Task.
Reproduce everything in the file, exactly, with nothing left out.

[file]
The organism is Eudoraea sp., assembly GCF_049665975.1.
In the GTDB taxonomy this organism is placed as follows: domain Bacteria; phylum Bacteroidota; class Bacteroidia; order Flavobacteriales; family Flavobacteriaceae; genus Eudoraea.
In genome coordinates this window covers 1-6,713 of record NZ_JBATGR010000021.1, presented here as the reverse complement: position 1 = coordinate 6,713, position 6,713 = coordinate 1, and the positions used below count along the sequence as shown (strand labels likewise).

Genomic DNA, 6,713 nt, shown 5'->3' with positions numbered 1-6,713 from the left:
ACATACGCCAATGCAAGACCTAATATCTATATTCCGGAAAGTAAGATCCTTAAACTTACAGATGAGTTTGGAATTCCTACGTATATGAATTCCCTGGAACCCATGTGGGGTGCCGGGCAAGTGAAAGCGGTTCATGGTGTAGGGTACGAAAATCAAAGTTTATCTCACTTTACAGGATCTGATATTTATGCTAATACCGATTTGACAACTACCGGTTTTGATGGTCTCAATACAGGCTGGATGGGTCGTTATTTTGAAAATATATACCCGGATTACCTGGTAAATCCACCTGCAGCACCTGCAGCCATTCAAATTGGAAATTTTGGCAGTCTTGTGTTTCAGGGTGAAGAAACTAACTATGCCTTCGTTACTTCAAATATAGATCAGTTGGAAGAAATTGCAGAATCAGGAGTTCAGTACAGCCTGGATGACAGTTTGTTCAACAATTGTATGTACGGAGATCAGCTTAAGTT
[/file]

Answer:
The organism is Eudoraea sp., assembly GCF_049665975.1.
In the GTDB taxonomy this organism is placed as follows: domain Bacteria; phylum Bacteroidota; class Bacteroidia; order Flavobacteriales; family Flavobacteriaceae; genus Eudoraea.
In genome coordinates this window covers 1-6,713 of record NZ_JBATGR010000021.1, presented here as the reverse complement: position 1 = coordinate 6,713, position 6,713 = coordinate 1, and the positions used below count along the sequence as shown (strand labels likewise).

Genomic DNA, 6,713 nt, shown 5'->3' with positions numbered 1-6,713 from the left:
ACATACGCCAATGCAAGACCTAATATCTATATTCCGGAAAGTAAGATCCTTAAACTTACAGATGAGTTTGGAATTCCTACGTATATGAATTCCCTGGAACCCATGTGGGGTGCCGGGCAAGTGAAAGCGGTTCATGGTGTAGGGTACGAAAATCAAAGTTTATCTCACTTTACAGGATCTGATATTTATGCTAATACCGATTTGACAACTACCGGTTTTGATGGTCTCAATACAGGCTGGATGGGTCGTTATTTTGAAAATATATACCCGGATTACCTGGTAAATCCACCTGCAGCACCTGCAGCCATTCAAATTGGAAATTTTGGCAGTCTTGTGTTTCAGGGTGAAGAAACTAACTATGCCTTCGTTACTTCAAATATAGATCAGTTGGAAGAAATTGCAGAATCAGGAGTTCAGTACAGCCTGGATGACAGTTTGTTCAACAATTGTATGTACGGAGATCAGCTTAAGTT